Musademba top contender for JGP Final
- Updated: October 12, 2008
With only one Junior Grand Prix (JGP) event left to go before the Final, USA’s Kristine Musademba currently leads the ladies in standings with fellow countrywomen Alexe Gilles, Amanda Dobbs, and Becky Bereswill trailing close behind. However, USA’s Angela Maxwell and Japan’s Yukiko Fujisawa are also up for the running and will inevitably change those stats after next week’s event in Sheffield, Great Britain.
Nevertheless, Musademba feels that just qualifying for the JGP Final would be a great honor. “I would be very proud and excited to compete there considering the obstacles I have overcome this year,” she said.
One of those obstacles was the coaching change from Nina Stark-Slapnik to Traci Coleman in April 2008. “I think that it’s hard for every skater to switch coaches,” noted Musademba. “Things changed a lot for me after the switch and I had to find my path again. There were a lot of steps I had to take to get back on track but I overcame those steps and I have brought myself into a much better place.
Musademba’s first event of the season was the Liberty Open which was held July in 15-19, 2008 in Ashton, Pa. The 15-year-old, who placed sixth in the short and fifth in the long, felt she didn’t do her best. “I did land a triple Lutz-double toeloop combination in my long program for the first time, so I was very excited about that,” she said. “It was a very good learning experience and gave me a very good clear idea of what I needed to work on.”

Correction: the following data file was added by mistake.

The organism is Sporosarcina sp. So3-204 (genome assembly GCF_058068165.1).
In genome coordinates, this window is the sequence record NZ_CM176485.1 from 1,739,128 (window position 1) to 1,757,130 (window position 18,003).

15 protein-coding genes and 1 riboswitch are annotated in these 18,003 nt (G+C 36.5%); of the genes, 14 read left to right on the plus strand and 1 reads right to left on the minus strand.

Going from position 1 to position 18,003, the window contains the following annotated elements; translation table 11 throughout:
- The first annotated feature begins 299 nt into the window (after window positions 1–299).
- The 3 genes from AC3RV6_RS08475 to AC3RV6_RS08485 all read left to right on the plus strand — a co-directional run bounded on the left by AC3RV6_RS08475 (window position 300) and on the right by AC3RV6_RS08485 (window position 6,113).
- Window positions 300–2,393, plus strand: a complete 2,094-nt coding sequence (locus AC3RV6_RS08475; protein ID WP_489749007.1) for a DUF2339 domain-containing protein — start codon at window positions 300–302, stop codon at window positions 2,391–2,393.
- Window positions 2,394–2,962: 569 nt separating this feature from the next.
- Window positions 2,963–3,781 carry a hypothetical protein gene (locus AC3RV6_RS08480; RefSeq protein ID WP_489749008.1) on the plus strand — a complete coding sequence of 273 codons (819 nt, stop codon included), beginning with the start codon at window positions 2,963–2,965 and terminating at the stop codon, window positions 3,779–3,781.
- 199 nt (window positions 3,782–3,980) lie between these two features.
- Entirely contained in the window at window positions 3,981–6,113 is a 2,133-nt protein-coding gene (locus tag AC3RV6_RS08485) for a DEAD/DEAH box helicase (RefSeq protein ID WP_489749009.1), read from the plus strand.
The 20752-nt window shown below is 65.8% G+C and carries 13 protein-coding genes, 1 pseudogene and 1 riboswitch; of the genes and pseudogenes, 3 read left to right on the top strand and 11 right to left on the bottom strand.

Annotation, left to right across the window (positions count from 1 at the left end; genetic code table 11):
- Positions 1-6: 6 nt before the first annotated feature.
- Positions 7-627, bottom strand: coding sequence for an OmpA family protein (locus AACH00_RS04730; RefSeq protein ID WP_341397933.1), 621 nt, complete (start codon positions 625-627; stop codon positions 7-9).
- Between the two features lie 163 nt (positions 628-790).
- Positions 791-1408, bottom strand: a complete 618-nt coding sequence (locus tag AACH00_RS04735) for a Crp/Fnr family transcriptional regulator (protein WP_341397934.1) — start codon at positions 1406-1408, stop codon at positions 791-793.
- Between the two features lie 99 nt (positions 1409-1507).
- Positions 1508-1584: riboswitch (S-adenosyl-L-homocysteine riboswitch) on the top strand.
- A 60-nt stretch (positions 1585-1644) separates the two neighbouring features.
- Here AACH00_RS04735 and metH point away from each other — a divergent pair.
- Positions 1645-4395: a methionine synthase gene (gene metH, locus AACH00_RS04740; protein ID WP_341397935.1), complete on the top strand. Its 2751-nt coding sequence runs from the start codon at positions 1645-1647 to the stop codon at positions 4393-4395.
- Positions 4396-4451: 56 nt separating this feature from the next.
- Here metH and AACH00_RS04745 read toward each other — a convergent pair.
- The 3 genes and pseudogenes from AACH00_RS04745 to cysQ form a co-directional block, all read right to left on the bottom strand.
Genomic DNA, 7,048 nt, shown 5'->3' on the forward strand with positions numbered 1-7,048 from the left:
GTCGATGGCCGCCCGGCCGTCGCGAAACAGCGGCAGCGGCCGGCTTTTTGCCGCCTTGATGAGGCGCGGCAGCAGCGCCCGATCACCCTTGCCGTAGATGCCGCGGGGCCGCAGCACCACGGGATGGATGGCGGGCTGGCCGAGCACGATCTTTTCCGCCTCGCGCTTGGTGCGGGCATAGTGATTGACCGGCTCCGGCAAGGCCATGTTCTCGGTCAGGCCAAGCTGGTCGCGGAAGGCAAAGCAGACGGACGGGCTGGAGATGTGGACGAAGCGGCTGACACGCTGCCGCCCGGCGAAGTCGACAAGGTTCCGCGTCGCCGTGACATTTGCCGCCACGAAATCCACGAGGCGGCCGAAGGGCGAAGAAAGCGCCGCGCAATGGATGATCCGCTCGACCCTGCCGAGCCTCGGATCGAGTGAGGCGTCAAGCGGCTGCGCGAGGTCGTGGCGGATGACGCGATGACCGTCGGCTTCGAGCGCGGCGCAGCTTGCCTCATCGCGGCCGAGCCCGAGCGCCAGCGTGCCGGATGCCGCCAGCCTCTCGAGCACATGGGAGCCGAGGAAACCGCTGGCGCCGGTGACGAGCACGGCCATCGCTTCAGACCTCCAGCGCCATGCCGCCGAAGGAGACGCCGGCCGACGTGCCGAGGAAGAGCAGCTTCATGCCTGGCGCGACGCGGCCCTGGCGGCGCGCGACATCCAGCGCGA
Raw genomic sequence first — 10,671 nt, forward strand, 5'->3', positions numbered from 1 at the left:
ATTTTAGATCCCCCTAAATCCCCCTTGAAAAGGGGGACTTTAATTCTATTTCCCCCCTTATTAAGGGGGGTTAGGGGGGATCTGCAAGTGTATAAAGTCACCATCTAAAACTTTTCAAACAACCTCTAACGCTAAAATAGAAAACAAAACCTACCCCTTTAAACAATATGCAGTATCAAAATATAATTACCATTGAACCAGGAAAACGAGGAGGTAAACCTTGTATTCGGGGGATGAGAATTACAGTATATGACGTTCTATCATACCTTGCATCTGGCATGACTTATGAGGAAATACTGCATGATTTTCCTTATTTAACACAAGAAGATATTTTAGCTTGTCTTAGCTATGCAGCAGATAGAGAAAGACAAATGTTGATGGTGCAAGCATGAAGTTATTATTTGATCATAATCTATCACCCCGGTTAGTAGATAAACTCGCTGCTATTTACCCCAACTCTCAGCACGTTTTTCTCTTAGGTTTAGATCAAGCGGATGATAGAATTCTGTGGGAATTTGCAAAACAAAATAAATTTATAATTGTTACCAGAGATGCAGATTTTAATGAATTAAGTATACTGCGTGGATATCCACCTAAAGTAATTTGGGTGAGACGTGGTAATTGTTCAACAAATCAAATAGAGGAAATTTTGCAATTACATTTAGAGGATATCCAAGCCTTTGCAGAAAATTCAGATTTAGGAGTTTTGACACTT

In August, Musademba competed at and won her first JGP event in Courchevel, France. She won the short program with only a minor mistake on her triple Lutz. She also won the long despite a problem on her triple flip. “I fell forward a bit on the landing,” she explained, “and then stuck my toe in the ice for a double toe, but never got up in the air.” In the end she scored a total of 143.02 points to win the event by over eight points.
After such a rough start in the season, the young skater was elated to find herself on the podium. “It felt amazing to win gold!” said Musademba. “Doing my first clean short of the season and a pretty good long was very pleasing. I was overwhelmed with pride because of how far I had come since the beginning of the year. I couldn’t stop smiling on the podium!”
Musademba was also happy with the way she was able to connect with audience. “That’s one of the things I’m working on applying to my skating, my connection to the audience, so I feel like I made some steps in the right direction in Courchevel.”